EDIT: While we're at it, I'll throw in Giraffe Bone and Rams horn. That's what the fellows over at Nutmeg are currently using for grips, and while I really like what they do, I'm not sure how I feel about giraffe bone for grips. Is it any good? Does it compare to ivory? I was told by a reputable individual that giraffe bone is just a name and not even guaranteed to be giraffe bone, which makes me iffy. Not sure how true that is.

EDIT2: For those browsing, page 5 has some good information about the specific question at hand.

Thanks!
 

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Well I got a pair of giraffe grips for my .45 IMBEL M911A1 (th Brazilian Colt Government clone, made by the same factory that used to provide Springfield Armory parts until 2012 I guess) for $75.00 at e-bay sometime ago.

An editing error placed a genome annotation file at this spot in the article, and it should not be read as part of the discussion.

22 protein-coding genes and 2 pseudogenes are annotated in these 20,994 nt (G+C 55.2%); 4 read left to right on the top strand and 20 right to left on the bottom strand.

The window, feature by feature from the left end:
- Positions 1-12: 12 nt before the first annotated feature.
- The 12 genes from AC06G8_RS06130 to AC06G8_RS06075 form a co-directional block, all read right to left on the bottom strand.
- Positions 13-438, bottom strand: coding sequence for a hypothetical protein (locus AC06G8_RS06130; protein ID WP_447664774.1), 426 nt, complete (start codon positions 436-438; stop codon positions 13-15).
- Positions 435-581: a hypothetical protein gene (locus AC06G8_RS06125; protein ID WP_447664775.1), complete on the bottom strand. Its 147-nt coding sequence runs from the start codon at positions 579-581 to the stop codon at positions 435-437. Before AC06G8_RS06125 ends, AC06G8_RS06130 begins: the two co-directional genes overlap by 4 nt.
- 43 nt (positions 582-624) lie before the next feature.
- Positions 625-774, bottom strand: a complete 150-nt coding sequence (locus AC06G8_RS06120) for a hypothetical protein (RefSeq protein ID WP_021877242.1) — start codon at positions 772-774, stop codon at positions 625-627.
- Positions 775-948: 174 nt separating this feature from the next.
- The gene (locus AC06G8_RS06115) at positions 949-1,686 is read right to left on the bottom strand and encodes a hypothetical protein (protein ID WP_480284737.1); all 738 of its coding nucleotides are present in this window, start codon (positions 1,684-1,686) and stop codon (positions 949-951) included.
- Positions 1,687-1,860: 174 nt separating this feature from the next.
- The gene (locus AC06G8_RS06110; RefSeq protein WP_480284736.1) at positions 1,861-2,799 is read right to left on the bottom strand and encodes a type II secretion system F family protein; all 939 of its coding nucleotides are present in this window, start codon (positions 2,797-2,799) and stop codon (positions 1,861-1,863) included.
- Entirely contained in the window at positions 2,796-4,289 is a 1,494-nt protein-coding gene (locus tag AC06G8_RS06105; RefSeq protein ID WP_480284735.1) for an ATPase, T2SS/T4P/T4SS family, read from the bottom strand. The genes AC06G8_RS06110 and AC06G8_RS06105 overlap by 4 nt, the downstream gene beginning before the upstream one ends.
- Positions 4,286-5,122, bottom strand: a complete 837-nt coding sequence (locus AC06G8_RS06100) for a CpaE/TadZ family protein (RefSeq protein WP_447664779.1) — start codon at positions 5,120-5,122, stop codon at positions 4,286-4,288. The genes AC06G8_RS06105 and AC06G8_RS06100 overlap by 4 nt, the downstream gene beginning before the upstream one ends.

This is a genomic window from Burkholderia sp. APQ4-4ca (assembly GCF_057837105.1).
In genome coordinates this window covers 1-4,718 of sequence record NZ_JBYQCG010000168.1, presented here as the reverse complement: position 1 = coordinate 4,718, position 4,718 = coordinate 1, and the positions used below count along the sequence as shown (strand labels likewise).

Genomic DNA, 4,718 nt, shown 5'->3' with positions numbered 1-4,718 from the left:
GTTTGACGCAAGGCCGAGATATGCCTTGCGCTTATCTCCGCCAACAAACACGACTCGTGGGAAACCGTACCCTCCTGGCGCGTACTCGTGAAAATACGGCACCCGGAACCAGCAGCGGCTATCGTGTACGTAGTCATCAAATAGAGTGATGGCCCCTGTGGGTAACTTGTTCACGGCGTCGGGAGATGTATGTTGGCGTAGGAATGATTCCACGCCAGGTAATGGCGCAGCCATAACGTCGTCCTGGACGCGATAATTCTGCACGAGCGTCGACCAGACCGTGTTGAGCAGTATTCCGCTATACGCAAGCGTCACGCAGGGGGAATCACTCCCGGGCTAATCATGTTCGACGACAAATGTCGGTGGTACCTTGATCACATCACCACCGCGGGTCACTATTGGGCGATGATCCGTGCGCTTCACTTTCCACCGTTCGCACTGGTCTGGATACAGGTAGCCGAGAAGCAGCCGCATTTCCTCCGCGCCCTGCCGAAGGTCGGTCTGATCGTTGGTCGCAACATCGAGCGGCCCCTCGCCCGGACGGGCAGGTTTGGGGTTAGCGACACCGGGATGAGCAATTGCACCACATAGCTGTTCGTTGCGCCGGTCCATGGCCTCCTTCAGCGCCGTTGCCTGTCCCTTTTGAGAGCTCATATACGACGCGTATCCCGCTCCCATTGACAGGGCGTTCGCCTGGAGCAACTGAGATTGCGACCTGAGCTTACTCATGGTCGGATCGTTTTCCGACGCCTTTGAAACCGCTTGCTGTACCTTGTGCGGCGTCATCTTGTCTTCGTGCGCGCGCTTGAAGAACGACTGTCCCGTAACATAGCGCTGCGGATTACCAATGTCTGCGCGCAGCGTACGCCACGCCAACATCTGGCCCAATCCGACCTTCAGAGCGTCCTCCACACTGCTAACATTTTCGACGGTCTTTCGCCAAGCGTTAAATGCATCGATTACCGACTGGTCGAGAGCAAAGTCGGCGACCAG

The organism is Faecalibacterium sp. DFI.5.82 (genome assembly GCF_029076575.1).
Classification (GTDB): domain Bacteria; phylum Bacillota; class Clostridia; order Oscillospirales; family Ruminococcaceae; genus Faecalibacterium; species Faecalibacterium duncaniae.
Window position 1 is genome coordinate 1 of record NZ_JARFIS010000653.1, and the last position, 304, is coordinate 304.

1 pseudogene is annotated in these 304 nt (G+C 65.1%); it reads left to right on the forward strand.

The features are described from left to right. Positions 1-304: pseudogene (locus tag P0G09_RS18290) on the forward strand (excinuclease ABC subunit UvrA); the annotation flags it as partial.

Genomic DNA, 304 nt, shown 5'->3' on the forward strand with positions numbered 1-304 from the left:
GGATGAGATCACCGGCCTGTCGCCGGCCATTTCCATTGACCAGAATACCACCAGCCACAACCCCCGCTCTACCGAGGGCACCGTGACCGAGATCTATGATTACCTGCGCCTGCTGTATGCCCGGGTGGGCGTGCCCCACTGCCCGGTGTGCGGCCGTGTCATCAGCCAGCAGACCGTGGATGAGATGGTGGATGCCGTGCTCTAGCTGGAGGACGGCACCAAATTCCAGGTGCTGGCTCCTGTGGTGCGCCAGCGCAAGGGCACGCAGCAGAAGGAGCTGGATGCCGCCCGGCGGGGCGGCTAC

It really looks good in hand and also has a great looking. I only wish it could have a more "yellowish" color, but I am quite happy.
I am curious about the other options like Mammoth Ivory and Walrus Ivory, but these are somewhat expensive.
 

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Nothing beats real elephant ivory. It's actually quite durable as well as good looking. I dropped a 1911 grip panel several feet onto a tile floor and to my amazement (and relief) it did not break or chip. Mammoth ivory, being thousands of years old, can be brittle and to me it just did not feel the same. Depending on the surrounding minerals where it was buried it can also be colorful. I don't know anything about Walrus and not much of a fan of bone grips.